The £3.5m investment involves waterproofing and strengthening the ceiling of the High Neck Tunnel between Liverpool Central and Brunswick stations.
A steel 'ram-arch' tension system is being installed to the tunnel roof before being sprayed with concrete to strengthen it for the next 100 years.
With the help of computer-aided design (CAD) - Network Rail came up with a solution to keep passengers moving during the complex project.
To start with specialist LiDAR laser surveys mapped every inch of the tunnel interior to create a 3D computer model.
Capturing every uneven brick and a lump of loose stonework meant scaffolding teams could build a massive temporary platform - affectionately dubbed ‘the dance floor’ – so workers could be safe high above the tracks while allowing trains to pass underneath as normal.
Helen Little, Network Rail Works Delivery supervisor, said: “In the past, some previous repairs to High Neck Tunnel caused major disruption because accessing the tunnel ceiling is so difficult and the railway needed to be closed entirely. Building on similar repairs in 2017 - it was our priority this time to once again make sure we didn’t disrupt present-day journeys while we fixed the structure for the future.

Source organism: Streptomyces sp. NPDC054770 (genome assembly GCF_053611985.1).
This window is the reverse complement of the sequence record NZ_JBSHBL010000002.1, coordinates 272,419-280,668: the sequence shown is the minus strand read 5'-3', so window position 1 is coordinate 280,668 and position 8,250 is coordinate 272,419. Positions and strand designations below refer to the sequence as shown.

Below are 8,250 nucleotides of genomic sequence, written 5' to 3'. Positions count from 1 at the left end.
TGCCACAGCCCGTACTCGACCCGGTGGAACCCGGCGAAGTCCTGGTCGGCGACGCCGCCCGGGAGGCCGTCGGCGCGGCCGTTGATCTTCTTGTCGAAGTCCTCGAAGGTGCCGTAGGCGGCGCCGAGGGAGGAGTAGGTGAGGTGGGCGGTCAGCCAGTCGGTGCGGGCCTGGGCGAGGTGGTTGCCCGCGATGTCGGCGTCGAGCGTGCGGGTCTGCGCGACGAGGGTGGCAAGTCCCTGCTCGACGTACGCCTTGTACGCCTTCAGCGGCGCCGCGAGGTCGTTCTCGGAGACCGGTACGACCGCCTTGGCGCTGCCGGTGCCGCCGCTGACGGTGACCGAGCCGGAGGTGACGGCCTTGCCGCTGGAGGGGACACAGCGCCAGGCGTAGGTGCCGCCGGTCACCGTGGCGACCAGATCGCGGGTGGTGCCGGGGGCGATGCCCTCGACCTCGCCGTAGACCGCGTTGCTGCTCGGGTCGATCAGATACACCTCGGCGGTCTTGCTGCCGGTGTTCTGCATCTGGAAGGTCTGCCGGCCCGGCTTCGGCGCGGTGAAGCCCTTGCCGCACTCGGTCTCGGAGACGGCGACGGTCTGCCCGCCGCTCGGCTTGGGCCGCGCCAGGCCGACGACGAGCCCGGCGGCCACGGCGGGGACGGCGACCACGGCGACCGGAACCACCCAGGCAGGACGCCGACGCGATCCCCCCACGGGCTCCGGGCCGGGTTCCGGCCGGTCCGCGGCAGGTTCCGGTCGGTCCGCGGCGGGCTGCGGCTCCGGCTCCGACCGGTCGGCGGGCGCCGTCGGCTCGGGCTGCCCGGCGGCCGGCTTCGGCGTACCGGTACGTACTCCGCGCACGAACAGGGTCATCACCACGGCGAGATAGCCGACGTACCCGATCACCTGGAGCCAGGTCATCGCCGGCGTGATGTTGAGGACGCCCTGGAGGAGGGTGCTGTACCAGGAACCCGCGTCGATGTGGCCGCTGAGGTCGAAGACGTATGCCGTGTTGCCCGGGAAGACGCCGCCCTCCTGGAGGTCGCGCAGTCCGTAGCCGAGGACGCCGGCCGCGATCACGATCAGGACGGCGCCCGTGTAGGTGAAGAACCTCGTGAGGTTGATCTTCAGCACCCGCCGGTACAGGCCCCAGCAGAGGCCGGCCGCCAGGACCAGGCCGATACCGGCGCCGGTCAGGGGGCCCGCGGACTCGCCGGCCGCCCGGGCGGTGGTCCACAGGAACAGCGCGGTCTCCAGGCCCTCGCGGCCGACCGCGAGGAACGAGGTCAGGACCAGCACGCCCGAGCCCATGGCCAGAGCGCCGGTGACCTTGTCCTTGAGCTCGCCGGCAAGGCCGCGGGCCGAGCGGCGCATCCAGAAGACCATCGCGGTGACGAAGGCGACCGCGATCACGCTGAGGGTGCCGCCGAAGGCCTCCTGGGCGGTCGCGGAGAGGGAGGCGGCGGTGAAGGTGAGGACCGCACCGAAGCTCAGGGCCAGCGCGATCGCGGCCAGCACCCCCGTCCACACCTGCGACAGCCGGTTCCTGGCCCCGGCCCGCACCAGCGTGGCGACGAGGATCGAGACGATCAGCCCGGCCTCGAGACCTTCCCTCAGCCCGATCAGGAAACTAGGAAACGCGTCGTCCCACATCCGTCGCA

The final phase of the project when concrete is sprayed into the reinforced metalwork starts this month with the underground upgrades expected to finish by the end of 2022.
It will complete work started in 2017 and will mean the entire length of the 125-meter-long tunnel has a reinforced concrete roof needing minimal to no maintenance for decades to come.
In numbers the work will involve:
- Installing 100 tonnes of scaffolding over 125 metres
- Securing 5 tonnes of ‘ram-arch’ steel mesh to existing brickwork
- 2,500 bolts connecting the arch reinforcements
- Spraying 820m2 of concrete (240m3 volume)
- When set, the concrete will weigh approximately 575 tonnes
- From track to the arch peak High Neck tunnel is 15 metres high